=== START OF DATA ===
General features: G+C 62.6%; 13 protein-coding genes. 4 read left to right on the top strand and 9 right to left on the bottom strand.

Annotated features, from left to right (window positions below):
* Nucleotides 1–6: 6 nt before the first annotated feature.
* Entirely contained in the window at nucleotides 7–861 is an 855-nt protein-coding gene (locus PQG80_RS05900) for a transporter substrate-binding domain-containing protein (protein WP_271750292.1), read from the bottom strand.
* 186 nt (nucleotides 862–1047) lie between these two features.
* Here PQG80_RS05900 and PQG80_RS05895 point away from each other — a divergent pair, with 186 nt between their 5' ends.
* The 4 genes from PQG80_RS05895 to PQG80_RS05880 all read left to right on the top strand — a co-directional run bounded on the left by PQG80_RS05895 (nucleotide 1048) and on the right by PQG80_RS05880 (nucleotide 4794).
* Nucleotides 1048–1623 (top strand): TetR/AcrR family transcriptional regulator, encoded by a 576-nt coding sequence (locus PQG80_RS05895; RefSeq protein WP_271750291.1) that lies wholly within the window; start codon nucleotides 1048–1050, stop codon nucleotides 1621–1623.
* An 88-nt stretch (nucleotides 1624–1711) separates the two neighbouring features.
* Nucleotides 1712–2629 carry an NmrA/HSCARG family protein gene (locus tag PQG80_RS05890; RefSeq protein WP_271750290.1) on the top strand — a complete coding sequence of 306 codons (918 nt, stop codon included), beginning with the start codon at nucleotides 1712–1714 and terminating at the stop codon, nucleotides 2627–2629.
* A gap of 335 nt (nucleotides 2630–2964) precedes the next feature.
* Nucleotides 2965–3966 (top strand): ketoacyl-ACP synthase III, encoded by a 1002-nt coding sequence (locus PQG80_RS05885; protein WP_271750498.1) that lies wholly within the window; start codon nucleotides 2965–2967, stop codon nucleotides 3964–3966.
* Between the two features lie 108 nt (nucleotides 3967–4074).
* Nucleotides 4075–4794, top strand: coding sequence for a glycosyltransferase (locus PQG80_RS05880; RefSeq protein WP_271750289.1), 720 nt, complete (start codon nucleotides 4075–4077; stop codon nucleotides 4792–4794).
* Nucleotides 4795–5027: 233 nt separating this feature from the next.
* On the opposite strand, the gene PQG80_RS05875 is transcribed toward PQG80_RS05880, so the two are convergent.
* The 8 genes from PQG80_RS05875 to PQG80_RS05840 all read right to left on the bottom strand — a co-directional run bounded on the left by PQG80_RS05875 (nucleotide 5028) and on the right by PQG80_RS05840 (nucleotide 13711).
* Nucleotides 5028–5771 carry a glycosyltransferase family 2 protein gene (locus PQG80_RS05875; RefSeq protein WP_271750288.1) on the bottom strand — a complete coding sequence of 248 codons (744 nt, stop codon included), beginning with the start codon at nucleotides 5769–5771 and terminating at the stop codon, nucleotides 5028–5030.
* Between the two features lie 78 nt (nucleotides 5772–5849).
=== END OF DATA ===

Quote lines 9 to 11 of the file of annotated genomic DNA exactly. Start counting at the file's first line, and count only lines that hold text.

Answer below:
* An 88-nt stretch (nucleotides 1624–1711) separates the two neighbouring features.
* Nucleotides 1712–2629 carry an NmrA/HSCARG family protein gene (locus tag PQG80_RS05890; RefSeq protein WP_271750290.1) on the top strand — a complete coding sequence of 306 codons (918 nt, stop codon included), beginning with the start codon at nucleotides 1712–1714 and terminating at the stop codon, nucleotides 2627–2629.
* A gap of 335 nt (nucleotides 2630–2964) precedes the next feature.